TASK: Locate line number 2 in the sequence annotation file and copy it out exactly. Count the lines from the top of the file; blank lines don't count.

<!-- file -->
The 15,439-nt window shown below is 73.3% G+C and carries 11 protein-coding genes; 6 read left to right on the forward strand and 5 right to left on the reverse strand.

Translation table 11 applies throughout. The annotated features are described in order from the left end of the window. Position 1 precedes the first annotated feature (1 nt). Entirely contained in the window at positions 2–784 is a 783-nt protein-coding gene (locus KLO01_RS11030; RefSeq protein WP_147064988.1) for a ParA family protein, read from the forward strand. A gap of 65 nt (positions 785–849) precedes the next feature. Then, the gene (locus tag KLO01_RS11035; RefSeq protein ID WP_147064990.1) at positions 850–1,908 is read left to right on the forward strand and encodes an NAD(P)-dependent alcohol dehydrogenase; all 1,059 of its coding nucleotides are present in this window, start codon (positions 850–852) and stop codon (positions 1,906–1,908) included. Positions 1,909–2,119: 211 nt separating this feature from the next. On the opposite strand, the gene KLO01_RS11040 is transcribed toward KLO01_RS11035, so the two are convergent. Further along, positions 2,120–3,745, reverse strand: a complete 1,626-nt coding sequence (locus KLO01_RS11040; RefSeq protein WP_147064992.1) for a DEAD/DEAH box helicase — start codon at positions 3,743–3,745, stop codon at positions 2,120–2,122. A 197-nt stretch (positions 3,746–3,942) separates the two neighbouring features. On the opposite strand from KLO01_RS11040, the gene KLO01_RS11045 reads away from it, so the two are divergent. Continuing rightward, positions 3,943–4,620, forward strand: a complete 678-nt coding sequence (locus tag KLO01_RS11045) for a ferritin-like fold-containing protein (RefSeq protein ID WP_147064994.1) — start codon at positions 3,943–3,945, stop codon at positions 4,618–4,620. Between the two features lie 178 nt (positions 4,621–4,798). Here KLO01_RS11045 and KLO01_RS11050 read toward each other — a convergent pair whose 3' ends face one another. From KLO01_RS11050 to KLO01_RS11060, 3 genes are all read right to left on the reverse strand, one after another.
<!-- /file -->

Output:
Translation table 11 applies throughout. The annotated features are described in order from the left end of the window. Position 1 precedes the first annotated feature (1 nt). Entirely contained in the window at positions 2–784 is a 783-nt protein-coding gene (locus KLO01_RS11030; RefSeq protein WP_147064988.1) for a ParA family protein, read from the forward strand. A gap of 65 nt (positions 785–849) precedes the next feature. Then, the gene (locus tag KLO01_RS11035; RefSeq protein ID WP_147064990.1) at positions 850–1,908 is read left to right on the forward strand and encodes an NAD(P)-dependent alcohol dehydrogenase; all 1,059 of its coding nucleotides are present in this window, start codon (positions 850–852) and stop codon (positions 1,906–1,908) included. Positions 1,909–2,119: 211 nt separating this feature from the next. On the opposite strand, the gene KLO01_RS11040 is transcribed toward KLO01_RS11035, so the two are convergent. Further along, positions 2,120–3,745, reverse strand: a complete 1,626-nt coding sequence (locus KLO01_RS11040; RefSeq protein WP_147064992.1) for a DEAD/DEAH box helicase — start codon at positions 3,743–3,745, stop codon at positions 2,120–2,122. A 197-nt stretch (positions 3,746–3,942) separates the two neighbouring features. On the opposite strand from KLO01_RS11040, the gene KLO01_RS11045 reads away from it, so the two are divergent. Continuing rightward, positions 3,943–4,620, forward strand: a complete 678-nt coding sequence (locus tag KLO01_RS11045) for a ferritin-like fold-containing protein (RefSeq protein ID WP_147064994.1) — start codon at positions 3,943–3,945, stop codon at positions 4,618–4,620. Between the two features lie 178 nt (positions 4,621–4,798). Here KLO01_RS11045 and KLO01_RS11050 read toward each other — a convergent pair whose 3' ends face one another. From KLO01_RS11050 to KLO01_RS11060, 3 genes are all read right to left on the reverse strand, one after another.